Editor’s Note: The following submission is from Rebecca E. Blanton (aka Auntie Vice). Have an LGBTQ+ related experience or story to share? Having your article published on this site will automatically enrol you into a raffle to win a $50 Amazon Gift Card. Submit an article today via queerdeermedia.com.
[amazon_link asins=’B071KK9VMV’ template=’ProductAdRight’ store=’ourqueerstories-20′ marketplace=’US’ link_id=’9062e2fc-8cad-11e7-b077-d3cbd5ef2d20′]The Life and Times of Harvey Milk, the documentary not the feature film, changed my life at eleven. I watched it on PBS with my folks one night. I hadn’t come out as queer. I didn’t even realize I was queer. I had not really even entered puberty. But I watched the film and it made a permanent impact on the way I see the world.
Long before he was assassinated, Milk said, “If a bullet should enter my brain, let it blow off all the closet doors.” That phrase became my mantra. I understood the amazing gift it is, the amazing community service you do, when you come out and live authentically.
I came out in 1989 at 14. This makes me a gay elder since anyone over 40 seems to be seen as Gandolf the Grey in this community. I came out when I was the only kid on campus, before there were “Gay Straight Alliances” as clubs in high school, when the gay community was still reeling from the first wave of AIDS deaths. I came out because I didn’t realize this was somehow shocking or “brave.” I have a great capacity to just not care about what others find “odd” or “shocking.”
What I found was, that being out, being open meant that anyone with a “secret” wanted to share it. By the time I was a senior in high school, I knew most of the gay kids on my campus, on other campuses in the district, and well, pretty much most of San Jose, CA. I felt bad about reifying the stereotype that we somehow all know each other. When straight folks found out I was gay, I got the question, “So, do you know….” And yes, most likely I did know whoever they were talking about. I wanted to lie just so heterosexuals wouldn’t believe all queers knew each other.
I also came out as kinky a few years later. I discovered BDSM about the same time I discovered girls. It has been an integral part of my sexuality and my relationship history. I am open about being into whips and all that “weird sex stuff.” Again, people want to share their secrets with me.
Last year I released a book about kink and BDSM. I did a small book tour. What I found was, at any vanilla venue, when I was signing books, people wanted to lean over and tell me their “secret.” I consider this an honor. People feel safe sharing something important to them that they feel they need to keep secret from others. I often joke I am good knowing about your sexy secrets, but if you ran over a homeless person last summer, don’t tell me. I have seen horror films and I wear matching bra and panties, so by horror logic, I will die if you tell me what you did last summer.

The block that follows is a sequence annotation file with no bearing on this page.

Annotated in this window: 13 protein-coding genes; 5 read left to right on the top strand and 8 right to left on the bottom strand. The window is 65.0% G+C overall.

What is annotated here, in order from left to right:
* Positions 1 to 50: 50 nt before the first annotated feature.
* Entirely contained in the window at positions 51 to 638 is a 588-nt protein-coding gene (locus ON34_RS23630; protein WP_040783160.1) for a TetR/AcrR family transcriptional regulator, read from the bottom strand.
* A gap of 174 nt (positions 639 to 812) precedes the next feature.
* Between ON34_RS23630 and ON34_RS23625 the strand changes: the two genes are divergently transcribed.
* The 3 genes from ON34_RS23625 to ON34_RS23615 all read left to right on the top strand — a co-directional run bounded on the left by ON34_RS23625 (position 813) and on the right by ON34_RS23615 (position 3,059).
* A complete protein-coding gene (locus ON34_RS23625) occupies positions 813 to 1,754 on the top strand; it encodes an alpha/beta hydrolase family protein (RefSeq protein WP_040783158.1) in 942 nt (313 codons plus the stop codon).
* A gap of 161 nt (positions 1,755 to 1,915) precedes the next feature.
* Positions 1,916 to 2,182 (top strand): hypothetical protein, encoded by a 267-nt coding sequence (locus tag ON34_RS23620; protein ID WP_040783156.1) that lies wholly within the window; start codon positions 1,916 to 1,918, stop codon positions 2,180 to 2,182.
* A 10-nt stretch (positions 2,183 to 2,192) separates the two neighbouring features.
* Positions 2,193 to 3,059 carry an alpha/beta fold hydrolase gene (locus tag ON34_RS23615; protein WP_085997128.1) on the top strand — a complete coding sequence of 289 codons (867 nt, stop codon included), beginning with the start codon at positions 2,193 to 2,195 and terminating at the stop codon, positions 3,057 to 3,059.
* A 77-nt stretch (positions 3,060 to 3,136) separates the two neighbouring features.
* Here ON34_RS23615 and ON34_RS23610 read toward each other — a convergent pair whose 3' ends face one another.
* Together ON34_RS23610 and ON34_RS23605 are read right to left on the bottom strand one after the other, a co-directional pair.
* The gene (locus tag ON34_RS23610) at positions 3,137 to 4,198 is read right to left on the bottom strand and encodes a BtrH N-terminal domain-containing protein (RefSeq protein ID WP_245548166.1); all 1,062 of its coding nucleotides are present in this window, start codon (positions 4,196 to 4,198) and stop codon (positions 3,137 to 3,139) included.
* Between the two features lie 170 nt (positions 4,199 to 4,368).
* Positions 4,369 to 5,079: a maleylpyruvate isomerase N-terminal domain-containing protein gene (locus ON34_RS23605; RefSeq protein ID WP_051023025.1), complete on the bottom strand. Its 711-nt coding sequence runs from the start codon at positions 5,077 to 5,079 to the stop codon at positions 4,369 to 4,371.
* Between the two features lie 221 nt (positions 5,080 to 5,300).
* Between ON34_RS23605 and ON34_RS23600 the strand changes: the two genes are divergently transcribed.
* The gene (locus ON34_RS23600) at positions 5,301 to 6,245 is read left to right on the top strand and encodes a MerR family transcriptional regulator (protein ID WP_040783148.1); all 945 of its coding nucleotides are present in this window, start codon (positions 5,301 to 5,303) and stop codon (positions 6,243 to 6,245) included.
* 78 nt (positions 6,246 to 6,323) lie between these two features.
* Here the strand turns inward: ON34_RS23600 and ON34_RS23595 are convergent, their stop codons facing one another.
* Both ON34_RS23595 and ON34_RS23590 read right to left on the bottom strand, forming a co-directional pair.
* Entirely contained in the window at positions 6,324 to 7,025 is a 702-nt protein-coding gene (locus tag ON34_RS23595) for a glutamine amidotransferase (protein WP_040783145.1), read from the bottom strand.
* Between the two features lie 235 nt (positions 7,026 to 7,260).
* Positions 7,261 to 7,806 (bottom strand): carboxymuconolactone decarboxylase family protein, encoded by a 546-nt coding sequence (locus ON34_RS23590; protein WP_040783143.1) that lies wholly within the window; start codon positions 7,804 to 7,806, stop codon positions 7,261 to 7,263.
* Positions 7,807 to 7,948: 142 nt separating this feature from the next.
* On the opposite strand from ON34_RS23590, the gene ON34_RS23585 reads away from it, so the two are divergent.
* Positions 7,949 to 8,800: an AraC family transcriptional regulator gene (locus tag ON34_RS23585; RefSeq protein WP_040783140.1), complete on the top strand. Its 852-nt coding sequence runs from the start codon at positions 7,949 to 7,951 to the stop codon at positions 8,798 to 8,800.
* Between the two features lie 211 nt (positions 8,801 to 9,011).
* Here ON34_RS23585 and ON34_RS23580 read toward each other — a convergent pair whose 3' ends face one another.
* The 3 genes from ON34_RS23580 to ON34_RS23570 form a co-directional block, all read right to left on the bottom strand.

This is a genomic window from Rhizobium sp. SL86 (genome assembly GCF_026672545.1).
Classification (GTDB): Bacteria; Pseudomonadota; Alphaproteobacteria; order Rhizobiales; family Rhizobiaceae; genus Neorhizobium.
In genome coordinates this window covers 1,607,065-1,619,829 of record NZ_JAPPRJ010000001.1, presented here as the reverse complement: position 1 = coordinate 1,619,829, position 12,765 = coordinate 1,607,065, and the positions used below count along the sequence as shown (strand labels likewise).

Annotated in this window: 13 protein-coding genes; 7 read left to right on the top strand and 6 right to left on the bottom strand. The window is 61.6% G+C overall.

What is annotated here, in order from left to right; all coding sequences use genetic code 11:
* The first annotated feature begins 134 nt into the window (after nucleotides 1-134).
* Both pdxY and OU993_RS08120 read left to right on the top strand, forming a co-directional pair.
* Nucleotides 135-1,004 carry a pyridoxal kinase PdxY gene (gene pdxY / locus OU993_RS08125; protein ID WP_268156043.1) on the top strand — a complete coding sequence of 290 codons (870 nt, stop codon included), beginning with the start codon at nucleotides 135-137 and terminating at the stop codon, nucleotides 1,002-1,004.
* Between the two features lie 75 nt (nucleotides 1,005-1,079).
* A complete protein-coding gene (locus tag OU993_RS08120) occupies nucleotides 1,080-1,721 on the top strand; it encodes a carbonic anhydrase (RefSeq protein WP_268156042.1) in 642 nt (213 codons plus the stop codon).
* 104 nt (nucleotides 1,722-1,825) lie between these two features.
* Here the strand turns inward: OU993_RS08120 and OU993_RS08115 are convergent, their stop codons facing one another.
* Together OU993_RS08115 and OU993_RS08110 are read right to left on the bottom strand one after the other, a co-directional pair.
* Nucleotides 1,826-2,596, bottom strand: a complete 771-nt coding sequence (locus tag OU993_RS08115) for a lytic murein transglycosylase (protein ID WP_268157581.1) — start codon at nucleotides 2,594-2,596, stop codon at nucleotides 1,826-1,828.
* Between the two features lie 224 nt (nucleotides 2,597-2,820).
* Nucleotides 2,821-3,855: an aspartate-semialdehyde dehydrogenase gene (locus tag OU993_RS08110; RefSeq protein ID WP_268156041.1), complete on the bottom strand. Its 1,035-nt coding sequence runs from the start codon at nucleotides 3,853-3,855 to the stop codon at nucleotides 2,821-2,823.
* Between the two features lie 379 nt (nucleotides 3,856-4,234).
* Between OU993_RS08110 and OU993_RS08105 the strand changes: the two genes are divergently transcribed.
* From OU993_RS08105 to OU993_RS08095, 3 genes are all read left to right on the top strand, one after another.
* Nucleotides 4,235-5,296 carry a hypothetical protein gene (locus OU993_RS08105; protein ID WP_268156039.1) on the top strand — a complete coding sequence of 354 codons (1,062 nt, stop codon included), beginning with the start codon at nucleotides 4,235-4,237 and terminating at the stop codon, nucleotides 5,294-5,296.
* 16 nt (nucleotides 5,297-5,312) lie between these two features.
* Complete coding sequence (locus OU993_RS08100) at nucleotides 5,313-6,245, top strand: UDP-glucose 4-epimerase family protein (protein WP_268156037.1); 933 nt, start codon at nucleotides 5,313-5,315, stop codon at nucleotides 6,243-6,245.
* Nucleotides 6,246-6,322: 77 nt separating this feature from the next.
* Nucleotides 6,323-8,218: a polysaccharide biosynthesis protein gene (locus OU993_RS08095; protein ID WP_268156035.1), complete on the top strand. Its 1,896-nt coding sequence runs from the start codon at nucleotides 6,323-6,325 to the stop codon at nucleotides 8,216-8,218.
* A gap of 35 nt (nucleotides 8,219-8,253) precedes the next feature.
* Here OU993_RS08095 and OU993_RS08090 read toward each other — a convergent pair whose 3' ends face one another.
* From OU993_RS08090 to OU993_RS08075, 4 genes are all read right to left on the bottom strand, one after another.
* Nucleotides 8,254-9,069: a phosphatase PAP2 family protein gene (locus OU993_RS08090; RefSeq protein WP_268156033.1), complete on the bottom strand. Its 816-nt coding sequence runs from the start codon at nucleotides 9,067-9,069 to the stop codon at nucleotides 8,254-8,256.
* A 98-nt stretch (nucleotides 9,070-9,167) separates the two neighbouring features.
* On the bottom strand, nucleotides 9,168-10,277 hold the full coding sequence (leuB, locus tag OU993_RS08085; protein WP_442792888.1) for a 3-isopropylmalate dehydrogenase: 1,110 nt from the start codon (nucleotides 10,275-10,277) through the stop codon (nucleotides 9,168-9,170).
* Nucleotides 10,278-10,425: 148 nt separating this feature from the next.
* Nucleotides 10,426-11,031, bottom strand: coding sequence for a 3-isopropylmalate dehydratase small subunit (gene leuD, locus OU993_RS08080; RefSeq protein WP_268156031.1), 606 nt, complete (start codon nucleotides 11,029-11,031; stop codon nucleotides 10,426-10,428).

What I know is that by being open about who you are, by living out and honestly, you allow other to do the same. For the first 20 years I was out as queer, there was a huge discussion about the lack of representation of what “gay” was. In the media, in public forums, “gay” was flamboyant feminine men and “butch-ish” lesbians. We were all apparently childless. Men loved to drink and have sex. Lesbians never had sex and were always angry.
We didn’t have broad representation because those who could pass were passing. Coming out can be dangerous. There is a risk to your relationships, to your job, to custody, your home and your safety. But you need to come out. You owe it to your community.
Decades before I came out, other women and men came out. They risked much more than I ever will to live open and honestly. They fought battles I will never have to fight because they were willing to live out loud and proud. They made my life better and they never knew me.
I came out almost 30 years ago. I have never been in the closet. I have always been honest about who I love. I did that to honor those would came out before me and make the world better for people who will come after me.
About two years ago, a friend sent me a video of this 12 year old kid. He did a full drag routine at his school’s talent show. He wore gold platform boots, a lime green leotard and did the splits at the end. His screen on stage read “Drag Villanz!” At the end of his routine, the other kids went wild with applause.
I came out 30 years ago so this kid could do drag in school and get applause. Watching that video, of some 12 year old doing drag at school, made every threat, every derogatory comment, every firing, and every shitty thing I have been through worth coming out. Things are better now than they were three decades ago. Come out so they will be better 30 years from now. You owe us that.